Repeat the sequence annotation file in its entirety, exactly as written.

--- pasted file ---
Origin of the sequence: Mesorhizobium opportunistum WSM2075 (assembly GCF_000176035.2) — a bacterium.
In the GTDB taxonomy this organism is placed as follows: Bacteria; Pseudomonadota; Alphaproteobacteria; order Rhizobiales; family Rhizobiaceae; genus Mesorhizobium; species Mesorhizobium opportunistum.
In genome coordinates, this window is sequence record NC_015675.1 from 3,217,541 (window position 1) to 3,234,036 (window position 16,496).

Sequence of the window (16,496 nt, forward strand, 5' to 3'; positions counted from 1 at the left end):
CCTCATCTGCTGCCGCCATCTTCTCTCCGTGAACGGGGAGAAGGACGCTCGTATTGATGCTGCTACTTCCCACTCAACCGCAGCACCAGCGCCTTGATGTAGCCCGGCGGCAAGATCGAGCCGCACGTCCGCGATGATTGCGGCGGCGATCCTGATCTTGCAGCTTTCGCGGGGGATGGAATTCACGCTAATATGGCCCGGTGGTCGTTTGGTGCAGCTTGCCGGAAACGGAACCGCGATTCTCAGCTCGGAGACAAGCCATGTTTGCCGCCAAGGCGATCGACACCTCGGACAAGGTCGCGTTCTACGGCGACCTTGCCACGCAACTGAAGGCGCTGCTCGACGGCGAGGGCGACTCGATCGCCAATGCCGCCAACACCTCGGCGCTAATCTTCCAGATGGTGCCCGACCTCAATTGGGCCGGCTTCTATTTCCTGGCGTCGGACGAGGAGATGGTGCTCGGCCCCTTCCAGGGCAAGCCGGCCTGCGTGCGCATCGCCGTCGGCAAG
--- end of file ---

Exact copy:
Origin of the sequence: Mesorhizobium opportunistum WSM2075 (assembly GCF_000176035.2) — a bacterium.
In the GTDB taxonomy this organism is placed as follows: Bacteria; Pseudomonadota; Alphaproteobacteria; order Rhizobiales; family Rhizobiaceae; genus Mesorhizobium; species Mesorhizobium opportunistum.
In genome coordinates, this window is sequence record NC_015675.1 from 3,217,541 (window position 1) to 3,234,036 (window position 16,496).

Sequence of the window (16,496 nt, forward strand, 5' to 3'; positions counted from 1 at the left end):
CCTCATCTGCTGCCGCCATCTTCTCTCCGTGAACGGGGAGAAGGACGCTCGTATTGATGCTGCTACTTCCCACTCAACCGCAGCACCAGCGCCTTGATGTAGCCCGGCGGCAAGATCGAGCCGCACGTCCGCGATGATTGCGGCGGCGATCCTGATCTTGCAGCTTTCGCGGGGGATGGAATTCACGCTAATATGGCCCGGTGGTCGTTTGGTGCAGCTTGCCGGAAACGGAACCGCGATTCTCAGCTCGGAGACAAGCCATGTTTGCCGCCAAGGCGATCGACACCTCGGACAAGGTCGCGTTCTACGGCGACCTTGCCACGCAACTGAAGGCGCTGCTCGACGGCGAGGGCGACTCGATCGCCAATGCCGCCAACACCTCGGCGCTAATCTTCCAGATGGTGCCCGACCTCAATTGGGCCGGCTTCTATTTCCTGGCGTCGGACGAGGAGATGGTGCTCGGCCCCTTCCAGGGCAAGCCGGCCTGCGTGCGCATCGCCGTCGGCAAG